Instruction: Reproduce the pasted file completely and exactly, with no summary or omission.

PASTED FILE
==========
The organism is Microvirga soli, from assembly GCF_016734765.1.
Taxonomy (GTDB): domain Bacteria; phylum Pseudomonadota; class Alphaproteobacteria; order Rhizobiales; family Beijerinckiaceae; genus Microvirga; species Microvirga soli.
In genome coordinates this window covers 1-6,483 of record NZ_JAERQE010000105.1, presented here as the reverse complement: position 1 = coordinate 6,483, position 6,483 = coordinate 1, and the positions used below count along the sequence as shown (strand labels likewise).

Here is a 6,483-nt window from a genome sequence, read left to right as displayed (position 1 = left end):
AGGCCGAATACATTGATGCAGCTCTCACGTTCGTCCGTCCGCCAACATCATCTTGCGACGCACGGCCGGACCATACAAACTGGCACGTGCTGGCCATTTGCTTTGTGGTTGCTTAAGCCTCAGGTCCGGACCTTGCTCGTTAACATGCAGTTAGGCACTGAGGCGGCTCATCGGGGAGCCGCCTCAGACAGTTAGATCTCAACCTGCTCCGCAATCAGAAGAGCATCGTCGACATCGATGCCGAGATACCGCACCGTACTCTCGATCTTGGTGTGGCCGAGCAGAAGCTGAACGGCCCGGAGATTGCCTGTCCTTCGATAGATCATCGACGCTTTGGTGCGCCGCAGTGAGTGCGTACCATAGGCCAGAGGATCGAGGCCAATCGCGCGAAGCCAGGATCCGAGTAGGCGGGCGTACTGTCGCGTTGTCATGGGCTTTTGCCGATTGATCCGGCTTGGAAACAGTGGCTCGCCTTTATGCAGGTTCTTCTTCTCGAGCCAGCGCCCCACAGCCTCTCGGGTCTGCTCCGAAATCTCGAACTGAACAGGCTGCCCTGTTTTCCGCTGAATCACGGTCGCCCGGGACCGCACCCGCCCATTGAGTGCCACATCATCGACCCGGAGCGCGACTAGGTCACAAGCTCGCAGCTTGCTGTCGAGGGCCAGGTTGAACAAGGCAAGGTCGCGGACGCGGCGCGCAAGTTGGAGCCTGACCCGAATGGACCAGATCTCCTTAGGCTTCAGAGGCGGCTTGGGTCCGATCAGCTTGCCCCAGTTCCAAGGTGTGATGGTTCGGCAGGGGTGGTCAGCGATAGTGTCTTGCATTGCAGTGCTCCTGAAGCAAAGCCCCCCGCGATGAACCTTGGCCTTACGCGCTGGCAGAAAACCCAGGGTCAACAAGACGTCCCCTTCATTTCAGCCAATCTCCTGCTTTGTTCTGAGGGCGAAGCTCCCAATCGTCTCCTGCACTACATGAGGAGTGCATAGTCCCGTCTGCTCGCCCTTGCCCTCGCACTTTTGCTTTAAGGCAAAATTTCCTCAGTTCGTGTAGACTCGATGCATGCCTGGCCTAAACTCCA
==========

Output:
The organism is Microvirga soli, from assembly GCF_016734765.1.
Taxonomy (GTDB): domain Bacteria; phylum Pseudomonadota; class Alphaproteobacteria; order Rhizobiales; family Beijerinckiaceae; genus Microvirga; species Microvirga soli.
In genome coordinates this window covers 1-6,483 of record NZ_JAERQE010000105.1, presented here as the reverse complement: position 1 = coordinate 6,483, position 6,483 = coordinate 1, and the positions used below count along the sequence as shown (strand labels likewise).

Here is a 6,483-nt window from a genome sequence, read left to right as displayed (position 1 = left end):
AGGCCGAATACATTGATGCAGCTCTCACGTTCGTCCGTCCGCCAACATCATCTTGCGACGCACGGCCGGACCATACAAACTGGCACGTGCTGGCCATTTGCTTTGTGGTTGCTTAAGCCTCAGGTCCGGACCTTGCTCGTTAACATGCAGTTAGGCACTGAGGCGGCTCATCGGGGAGCCGCCTCAGACAGTTAGATCTCAACCTGCTCCGCAATCAGAAGAGCATCGTCGACATCGATGCCGAGATACCGCACCGTACTCTCGATCTTGGTGTGGCCGAGCAGAAGCTGAACGGCCCGGAGATTGCCTGTCCTTCGATAGATCATCGACGCTTTGGTGCGCCGCAGTGAGTGCGTACCATAGGCCAGAGGATCGAGGCCAATCGCGCGAAGCCAGGATCCGAGTAGGCGGGCGTACTGTCGCGTTGTCATGGGCTTTTGCCGATTGATCCGGCTTGGAAACAGTGGCTCGCCTTTATGCAGGTTCTTCTTCTCGAGCCAGCGCCCCACAGCCTCTCGGGTCTGCTCCGAAATCTCGAACTGAACAGGCTGCCCTGTTTTCCGCTGAATCACGGTCGCCCGGGACCGCACCCGCCCATTGAGTGCCACATCATCGACCCGGAGCGCGACTAGGTCACAAGCTCGCAGCTTGCTGTCGAGGGCCAGGTTGAACAAGGCAAGGTCGCGGACGCGGCGCGCAAGTTGGAGCCTGACCCGAATGGACCAGATCTCCTTAGGCTTCAGAGGCGGCTTGGGTCCGATCAGCTTGCCCCAGTTCCAAGGTGTGATGGTTCGGCAGGGGTGGTCAGCGATAGTGTCTTGCATTGCAGTGCTCCTGAAGCAAAGCCCCCCGCGATGAACCTTGGCCTTACGCGCTGGCAGAAAACCCAGGGTCAACAAGACGTCCCCTTCATTTCAGCCAATCTCCTGCTTTGTTCTGAGGGCGAAGCTCCCAATCGTCTCCTGCACTACATGAGGAGTGCATAGTCCCGTCTGCTCGCCCTTGCCCTCGCACTTTTGCTTTAAGGCAAAATTTCCTCAGTTCGTGTAGACTCGATGCATGCCTGGCCTAAACTCCA